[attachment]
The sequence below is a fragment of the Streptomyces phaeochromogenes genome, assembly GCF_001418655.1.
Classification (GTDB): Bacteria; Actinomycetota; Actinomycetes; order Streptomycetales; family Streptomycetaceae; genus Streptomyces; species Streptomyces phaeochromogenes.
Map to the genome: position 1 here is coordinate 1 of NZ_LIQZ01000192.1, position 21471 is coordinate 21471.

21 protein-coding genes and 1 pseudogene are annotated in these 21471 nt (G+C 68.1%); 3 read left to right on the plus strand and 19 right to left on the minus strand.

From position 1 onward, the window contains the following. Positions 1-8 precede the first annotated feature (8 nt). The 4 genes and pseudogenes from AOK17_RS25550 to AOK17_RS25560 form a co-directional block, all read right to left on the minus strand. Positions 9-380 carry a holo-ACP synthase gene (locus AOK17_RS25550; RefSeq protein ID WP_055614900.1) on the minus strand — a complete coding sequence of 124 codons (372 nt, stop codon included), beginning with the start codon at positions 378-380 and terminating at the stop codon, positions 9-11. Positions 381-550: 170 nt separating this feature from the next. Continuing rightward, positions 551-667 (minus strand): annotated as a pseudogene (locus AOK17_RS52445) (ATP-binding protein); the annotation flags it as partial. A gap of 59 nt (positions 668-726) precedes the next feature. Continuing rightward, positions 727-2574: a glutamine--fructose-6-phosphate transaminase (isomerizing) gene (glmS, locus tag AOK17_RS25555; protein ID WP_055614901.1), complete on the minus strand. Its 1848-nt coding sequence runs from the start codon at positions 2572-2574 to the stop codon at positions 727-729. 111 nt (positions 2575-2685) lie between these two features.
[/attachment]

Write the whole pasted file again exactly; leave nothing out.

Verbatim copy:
The sequence below is a fragment of the Streptomyces phaeochromogenes genome, assembly GCF_001418655.1.
Classification (GTDB): Bacteria; Actinomycetota; Actinomycetes; order Streptomycetales; family Streptomycetaceae; genus Streptomyces; species Streptomyces phaeochromogenes.
Map to the genome: position 1 here is coordinate 1 of NZ_LIQZ01000192.1, position 21471 is coordinate 21471.

21 protein-coding genes and 1 pseudogene are annotated in these 21471 nt (G+C 68.1%); 3 read left to right on the plus strand and 19 right to left on the minus strand.

From position 1 onward, the window contains the following. Positions 1-8 precede the first annotated feature (8 nt). The 4 genes and pseudogenes from AOK17_RS25550 to AOK17_RS25560 form a co-directional block, all read right to left on the minus strand. Positions 9-380 carry a holo-ACP synthase gene (locus AOK17_RS25550; RefSeq protein ID WP_055614900.1) on the minus strand — a complete coding sequence of 124 codons (372 nt, stop codon included), beginning with the start codon at positions 378-380 and terminating at the stop codon, positions 9-11. Positions 381-550: 170 nt separating this feature from the next. Continuing rightward, positions 551-667 (minus strand): annotated as a pseudogene (locus AOK17_RS52445) (ATP-binding protein); the annotation flags it as partial. A gap of 59 nt (positions 668-726) precedes the next feature. Continuing rightward, positions 727-2574: a glutamine--fructose-6-phosphate transaminase (isomerizing) gene (glmS, locus tag AOK17_RS25555; protein ID WP_055614901.1), complete on the minus strand. Its 1848-nt coding sequence runs from the start codon at positions 2572-2574 to the stop codon at positions 727-729. 111 nt (positions 2575-2685) lie between these two features.